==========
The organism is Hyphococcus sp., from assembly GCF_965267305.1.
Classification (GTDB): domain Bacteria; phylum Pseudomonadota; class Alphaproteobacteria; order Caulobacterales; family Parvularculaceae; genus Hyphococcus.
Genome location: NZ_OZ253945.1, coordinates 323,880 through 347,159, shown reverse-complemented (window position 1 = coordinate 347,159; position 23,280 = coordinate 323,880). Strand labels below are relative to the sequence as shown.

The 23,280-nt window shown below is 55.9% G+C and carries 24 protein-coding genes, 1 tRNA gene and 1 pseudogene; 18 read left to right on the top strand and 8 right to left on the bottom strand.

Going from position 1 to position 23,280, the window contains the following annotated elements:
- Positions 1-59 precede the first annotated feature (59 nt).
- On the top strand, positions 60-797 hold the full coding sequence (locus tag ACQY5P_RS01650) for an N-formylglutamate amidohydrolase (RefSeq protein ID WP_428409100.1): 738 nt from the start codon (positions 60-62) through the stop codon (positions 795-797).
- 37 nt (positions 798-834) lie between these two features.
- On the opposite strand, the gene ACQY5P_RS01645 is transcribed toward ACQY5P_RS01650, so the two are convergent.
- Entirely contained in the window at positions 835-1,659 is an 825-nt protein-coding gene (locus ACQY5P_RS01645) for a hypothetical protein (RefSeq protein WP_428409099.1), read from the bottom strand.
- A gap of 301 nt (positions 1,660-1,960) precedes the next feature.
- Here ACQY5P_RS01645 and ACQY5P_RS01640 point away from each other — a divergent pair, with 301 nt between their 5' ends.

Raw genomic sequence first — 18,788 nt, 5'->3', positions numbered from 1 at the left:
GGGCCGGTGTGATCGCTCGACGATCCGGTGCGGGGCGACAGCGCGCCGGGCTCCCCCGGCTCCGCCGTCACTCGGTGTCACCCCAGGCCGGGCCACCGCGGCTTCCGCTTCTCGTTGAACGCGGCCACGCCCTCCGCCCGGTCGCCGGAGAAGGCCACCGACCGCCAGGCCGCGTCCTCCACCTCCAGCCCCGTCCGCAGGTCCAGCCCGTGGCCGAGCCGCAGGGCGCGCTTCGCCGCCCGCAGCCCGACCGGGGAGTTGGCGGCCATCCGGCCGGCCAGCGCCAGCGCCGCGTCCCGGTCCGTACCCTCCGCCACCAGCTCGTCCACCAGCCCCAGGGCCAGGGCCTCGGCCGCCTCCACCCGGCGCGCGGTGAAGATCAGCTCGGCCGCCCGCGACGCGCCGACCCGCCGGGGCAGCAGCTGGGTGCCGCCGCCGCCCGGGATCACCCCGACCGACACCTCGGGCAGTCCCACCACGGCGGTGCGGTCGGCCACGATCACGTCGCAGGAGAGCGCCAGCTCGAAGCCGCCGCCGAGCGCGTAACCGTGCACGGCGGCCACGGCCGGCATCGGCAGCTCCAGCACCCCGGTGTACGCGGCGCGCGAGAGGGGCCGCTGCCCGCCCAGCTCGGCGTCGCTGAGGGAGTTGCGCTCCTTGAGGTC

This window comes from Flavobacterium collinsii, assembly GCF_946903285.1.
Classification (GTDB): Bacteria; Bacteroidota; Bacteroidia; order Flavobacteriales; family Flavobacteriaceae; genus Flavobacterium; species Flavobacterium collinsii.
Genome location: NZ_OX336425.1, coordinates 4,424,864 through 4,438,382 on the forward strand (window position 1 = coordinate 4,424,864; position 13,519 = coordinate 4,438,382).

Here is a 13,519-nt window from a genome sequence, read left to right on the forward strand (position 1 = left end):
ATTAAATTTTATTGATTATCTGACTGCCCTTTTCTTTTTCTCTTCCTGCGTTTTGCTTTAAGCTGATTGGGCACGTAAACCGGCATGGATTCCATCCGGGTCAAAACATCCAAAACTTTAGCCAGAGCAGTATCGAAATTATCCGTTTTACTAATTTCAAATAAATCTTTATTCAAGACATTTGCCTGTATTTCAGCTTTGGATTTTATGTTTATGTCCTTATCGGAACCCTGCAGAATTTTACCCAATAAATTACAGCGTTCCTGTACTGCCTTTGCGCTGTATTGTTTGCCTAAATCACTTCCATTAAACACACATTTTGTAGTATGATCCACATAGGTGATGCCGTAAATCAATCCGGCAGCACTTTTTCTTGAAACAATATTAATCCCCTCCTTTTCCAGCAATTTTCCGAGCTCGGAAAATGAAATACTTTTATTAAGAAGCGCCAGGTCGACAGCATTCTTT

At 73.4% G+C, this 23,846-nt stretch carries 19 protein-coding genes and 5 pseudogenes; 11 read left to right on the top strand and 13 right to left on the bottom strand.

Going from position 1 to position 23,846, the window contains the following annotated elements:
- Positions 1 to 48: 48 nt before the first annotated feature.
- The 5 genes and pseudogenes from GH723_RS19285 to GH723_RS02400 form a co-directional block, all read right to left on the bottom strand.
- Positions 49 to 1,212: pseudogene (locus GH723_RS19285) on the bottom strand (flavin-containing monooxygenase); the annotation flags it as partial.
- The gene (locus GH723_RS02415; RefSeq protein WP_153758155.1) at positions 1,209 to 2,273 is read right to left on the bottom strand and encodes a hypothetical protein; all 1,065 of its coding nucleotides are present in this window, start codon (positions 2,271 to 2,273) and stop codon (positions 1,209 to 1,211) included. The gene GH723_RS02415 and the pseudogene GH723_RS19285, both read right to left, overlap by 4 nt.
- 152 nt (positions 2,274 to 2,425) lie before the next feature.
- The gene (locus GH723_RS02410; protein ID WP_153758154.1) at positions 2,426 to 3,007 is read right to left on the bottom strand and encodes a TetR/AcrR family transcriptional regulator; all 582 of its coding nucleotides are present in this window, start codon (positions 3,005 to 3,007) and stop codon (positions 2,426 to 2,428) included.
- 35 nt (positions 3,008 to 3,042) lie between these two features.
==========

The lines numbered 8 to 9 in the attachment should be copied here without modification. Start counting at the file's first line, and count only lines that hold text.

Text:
- 37 nt (positions 798-834) lie between these two features.
- On the opposite strand, the gene ACQY5P_RS01645 is transcribed toward ACQY5P_RS01650, so the two are convergent.